Looking on the Bright Side

Mark Keating's picture

There was no Farm Bill at this time a year ago, as Congressional dysfunction led to the legislation’s expiration.  Congress rallied in December 2012 and extended the Farm Bill for nine months, minus nearly $500 million in crucial funding for organic, local and beginning farmers.  The recent budget impasse in Washington shutdown all USDA farm credit and conservation compliance activities and forced the Department to cancel the National Organic Standards Board meeting scheduled for Louisville, KY.

With this history of achievement, it takes a healthy streak of optimism to get fired up about this week’s Congressional negotiations to renew the Farm Bill and pass a 2014 budget.  OFRF and its national network of partner organizations  will stay in the thick of those deliberations, though I personally look forward to a more relaxed atmosphere inspecting organic farms across Kansas, Colorado and Nebraska.

Farming is perhaps the most optimistic of all professions.  Farmers have seen everything imaginable and a few things completely inexplicable foil their best efforts, yet they return to the soil as long as their creditors allow them.  Given the timing of my trip, I decided to explore how the twenty organic farmers I’ll be working with view the Farm Bill and budget proceedings in Washington.

Truth be told, these farmers are not familiar with the latest developments in the Organic Research and Extension Initiative, or the National Organic Certification Cost Share Program. Not that they are disinterested or unappreciative – they participate in the cost share and are extremely gratified that the organic practices they have pioneered in the field are being validated on land grant research farms across the country.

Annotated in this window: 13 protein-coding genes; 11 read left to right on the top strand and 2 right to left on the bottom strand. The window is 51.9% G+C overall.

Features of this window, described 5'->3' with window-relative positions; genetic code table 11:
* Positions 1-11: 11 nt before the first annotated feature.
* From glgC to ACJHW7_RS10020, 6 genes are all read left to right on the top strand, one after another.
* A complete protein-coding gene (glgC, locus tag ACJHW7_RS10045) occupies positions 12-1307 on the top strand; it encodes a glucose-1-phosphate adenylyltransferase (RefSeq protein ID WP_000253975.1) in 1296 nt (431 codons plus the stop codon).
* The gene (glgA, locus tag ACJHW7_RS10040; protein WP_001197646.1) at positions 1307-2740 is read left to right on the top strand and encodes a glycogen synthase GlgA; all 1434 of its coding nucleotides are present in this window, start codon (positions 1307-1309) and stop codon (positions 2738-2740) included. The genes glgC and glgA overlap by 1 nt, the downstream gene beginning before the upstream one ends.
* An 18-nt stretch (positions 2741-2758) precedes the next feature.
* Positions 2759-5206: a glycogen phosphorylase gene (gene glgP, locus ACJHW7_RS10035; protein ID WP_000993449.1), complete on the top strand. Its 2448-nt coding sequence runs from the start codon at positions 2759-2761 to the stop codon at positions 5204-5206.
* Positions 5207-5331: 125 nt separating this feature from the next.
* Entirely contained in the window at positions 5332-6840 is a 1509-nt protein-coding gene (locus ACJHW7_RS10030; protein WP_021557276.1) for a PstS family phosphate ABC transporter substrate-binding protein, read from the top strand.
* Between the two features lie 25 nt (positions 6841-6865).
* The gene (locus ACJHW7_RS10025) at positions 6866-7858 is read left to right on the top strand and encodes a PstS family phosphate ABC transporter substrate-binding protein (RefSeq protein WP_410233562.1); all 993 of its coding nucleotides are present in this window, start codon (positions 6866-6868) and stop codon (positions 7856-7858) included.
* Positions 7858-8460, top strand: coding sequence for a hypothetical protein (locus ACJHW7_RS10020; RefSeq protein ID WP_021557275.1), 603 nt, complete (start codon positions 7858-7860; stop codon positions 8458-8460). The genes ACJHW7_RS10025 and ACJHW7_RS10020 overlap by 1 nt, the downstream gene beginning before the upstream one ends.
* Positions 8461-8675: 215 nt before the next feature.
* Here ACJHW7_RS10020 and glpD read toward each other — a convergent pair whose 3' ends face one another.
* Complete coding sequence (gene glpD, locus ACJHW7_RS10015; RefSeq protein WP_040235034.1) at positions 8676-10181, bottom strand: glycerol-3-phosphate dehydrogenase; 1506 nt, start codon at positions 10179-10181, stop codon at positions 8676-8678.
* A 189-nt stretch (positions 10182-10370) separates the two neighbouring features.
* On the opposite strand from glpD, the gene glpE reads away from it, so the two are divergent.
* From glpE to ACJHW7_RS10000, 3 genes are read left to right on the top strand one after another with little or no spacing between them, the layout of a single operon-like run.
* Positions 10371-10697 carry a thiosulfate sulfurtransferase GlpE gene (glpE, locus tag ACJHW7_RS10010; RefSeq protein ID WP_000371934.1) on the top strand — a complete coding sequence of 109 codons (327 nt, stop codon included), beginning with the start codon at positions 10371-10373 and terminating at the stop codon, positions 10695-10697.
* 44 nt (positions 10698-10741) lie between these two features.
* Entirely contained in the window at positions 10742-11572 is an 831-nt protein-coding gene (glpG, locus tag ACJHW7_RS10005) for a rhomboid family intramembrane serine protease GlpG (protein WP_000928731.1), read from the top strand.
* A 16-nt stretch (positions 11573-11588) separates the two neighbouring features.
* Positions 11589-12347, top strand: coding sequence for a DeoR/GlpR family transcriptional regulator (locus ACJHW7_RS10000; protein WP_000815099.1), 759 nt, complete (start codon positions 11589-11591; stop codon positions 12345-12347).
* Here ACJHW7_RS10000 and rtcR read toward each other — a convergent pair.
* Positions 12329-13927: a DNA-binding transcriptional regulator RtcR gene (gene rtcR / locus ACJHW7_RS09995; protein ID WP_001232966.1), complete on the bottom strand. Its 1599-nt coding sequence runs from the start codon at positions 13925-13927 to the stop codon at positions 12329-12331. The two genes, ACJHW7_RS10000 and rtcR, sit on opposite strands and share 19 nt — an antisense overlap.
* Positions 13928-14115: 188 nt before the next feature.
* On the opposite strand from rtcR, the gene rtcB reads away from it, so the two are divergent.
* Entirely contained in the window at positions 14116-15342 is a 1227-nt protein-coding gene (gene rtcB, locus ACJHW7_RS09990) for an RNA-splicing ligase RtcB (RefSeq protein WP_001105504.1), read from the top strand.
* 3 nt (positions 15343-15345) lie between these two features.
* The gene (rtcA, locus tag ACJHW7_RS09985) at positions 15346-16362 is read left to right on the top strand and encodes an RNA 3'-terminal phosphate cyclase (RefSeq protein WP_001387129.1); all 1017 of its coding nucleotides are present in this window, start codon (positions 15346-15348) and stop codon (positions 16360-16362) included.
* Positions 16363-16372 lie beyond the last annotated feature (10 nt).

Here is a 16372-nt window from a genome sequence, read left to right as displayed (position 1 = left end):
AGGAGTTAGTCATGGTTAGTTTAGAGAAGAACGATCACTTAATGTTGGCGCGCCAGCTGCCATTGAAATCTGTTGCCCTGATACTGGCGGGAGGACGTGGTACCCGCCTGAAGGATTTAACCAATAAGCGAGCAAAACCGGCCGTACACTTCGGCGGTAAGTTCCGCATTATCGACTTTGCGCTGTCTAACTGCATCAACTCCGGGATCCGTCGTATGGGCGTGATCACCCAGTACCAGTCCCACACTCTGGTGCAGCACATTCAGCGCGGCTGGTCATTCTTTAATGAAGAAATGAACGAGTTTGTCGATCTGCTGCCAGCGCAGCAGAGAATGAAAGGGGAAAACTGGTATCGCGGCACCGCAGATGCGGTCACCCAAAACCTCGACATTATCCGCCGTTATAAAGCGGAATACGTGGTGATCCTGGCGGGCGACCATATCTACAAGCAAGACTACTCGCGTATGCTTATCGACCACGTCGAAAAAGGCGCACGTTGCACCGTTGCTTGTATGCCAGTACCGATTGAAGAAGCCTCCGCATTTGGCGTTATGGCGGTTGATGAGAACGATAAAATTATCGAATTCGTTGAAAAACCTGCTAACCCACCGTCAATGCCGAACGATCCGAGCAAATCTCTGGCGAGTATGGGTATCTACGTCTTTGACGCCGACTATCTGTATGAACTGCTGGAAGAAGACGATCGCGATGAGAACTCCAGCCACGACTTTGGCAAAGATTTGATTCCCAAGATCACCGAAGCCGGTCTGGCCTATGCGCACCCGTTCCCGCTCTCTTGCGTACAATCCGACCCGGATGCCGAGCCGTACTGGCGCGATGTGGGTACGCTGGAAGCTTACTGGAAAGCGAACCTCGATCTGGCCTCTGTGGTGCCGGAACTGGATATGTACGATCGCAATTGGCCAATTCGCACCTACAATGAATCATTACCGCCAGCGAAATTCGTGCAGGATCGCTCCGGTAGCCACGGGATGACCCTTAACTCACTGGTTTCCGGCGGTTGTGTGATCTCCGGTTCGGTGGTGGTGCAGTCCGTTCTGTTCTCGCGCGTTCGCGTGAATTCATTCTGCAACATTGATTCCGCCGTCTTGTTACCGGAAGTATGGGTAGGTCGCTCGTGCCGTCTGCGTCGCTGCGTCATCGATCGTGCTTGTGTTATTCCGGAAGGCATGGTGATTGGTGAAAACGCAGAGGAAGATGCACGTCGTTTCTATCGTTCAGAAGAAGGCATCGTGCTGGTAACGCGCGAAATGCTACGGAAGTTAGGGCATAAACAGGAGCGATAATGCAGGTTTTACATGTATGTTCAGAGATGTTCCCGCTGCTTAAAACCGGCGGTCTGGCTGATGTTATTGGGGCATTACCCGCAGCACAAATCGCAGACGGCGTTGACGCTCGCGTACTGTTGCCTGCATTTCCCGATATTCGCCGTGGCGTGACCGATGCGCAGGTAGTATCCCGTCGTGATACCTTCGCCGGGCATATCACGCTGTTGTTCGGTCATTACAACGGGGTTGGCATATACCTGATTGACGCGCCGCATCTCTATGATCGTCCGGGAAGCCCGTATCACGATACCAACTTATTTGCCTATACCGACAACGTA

Time is what constrains these farmers from engaging in Washington policy debates– the time they need, for example, to harvest the soybeans, disc those fields and get winter wheat in the ground.  Or the time to feed, milk and maintain a dairy herd while working an off-farm job.  Or the time to seek out and secure the price premiums for their certified products which reward their knowledge and sacrifice.

You can expect OFRF action alerts in coming weeks asking you to take time to make your voice count as Washington policymakers debate the future of American agriculture.  Have no doubt that your voice, in unison with others conveying a clear and consistent message, has the power to affect change.  Also consider that finding the time to be heard means speaking on behalf of organic farmers who may be too busy putting food on our tables to say it themselves.  

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